I hear that some people want to outlaw speculation. I guess they don’t understand that speculation is what drives capitalism, or that the precious little difference between speculation and investment lives almost entirely in the eye of the beholder.
If you were going to make speculation illegal, how could you define it so that you would not prohibit investment? Are you speculating any time you put your money into something without the intention of making use of it yourself? What makes stocks and bonds any different? Aren’t the buyers and sellers of those speculators?
We need speculators. Speculators help entrepreneurs found new businesses. Heck, entrepreneurs are speculators who speculate they can make something big out of something very small.
Speculators are the lifeblood of our society. A speculator believes in ope, and puts his money where his mouth is. Does that mean that there is no problem? Is there some point or degree when speculation turns from good to bad?
Actuallly, it turns out that there is. Speculation is great for the system when the supply of speculators is limited. When everybody wants to be a speculator, things get out of hand. You get too much money chasing too few goods, and the cost of those goods inflates, sometimes wildly. This is not good for the consumers of those goods, and it is not good for those holding the bag when the speculators move on to another fashion.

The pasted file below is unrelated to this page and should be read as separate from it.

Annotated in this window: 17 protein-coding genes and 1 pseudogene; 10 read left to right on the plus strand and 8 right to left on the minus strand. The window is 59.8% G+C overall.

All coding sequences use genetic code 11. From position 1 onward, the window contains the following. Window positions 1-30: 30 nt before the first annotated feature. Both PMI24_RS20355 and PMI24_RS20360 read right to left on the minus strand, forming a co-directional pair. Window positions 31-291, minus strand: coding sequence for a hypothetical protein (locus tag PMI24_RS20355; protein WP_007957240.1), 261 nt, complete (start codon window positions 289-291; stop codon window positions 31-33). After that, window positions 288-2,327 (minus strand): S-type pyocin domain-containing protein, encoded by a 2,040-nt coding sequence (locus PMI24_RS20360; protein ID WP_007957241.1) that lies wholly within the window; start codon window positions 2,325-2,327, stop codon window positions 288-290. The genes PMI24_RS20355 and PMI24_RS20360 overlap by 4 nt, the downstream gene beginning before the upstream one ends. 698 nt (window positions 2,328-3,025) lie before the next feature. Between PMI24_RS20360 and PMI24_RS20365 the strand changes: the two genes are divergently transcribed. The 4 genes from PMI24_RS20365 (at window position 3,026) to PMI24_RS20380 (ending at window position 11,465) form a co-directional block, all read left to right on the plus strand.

Can we stop this? If so, do we want to? I don’t think we can stop speculation, and I don’t see any possible good coming from an effort to try. I am not even sure that more information helps since information feeds and caters to the speculators until it turns.
And if you hadn’t noticed, we already do the most effective thing you can do to control speculation — we tax it! Capital gains taxes are taxes on speculation. We even give people a break if they take a longer than six months view when they speculate by differentiating between short-term and long-term capital gains.
We can control some things that happen around speculation. For example, a thirteen-year old kid was reported to have bought nine houses during the housing boom. He was speculating, but that wasn’t the crime. The crime was that he was using fraudulent promises so that he coulde speculate with somebody else’s money — somebody else that did not check very deep.
If you look closely, you can see that the real problem is that the boom made people sloppy with their money. A boom is when you want to be most careful. “When life looks like Easy Street, there is danger at your door.”
So let’s not shoot the speculators, but let’s start getting real careful when it looks like everyone is speculating about the same thing.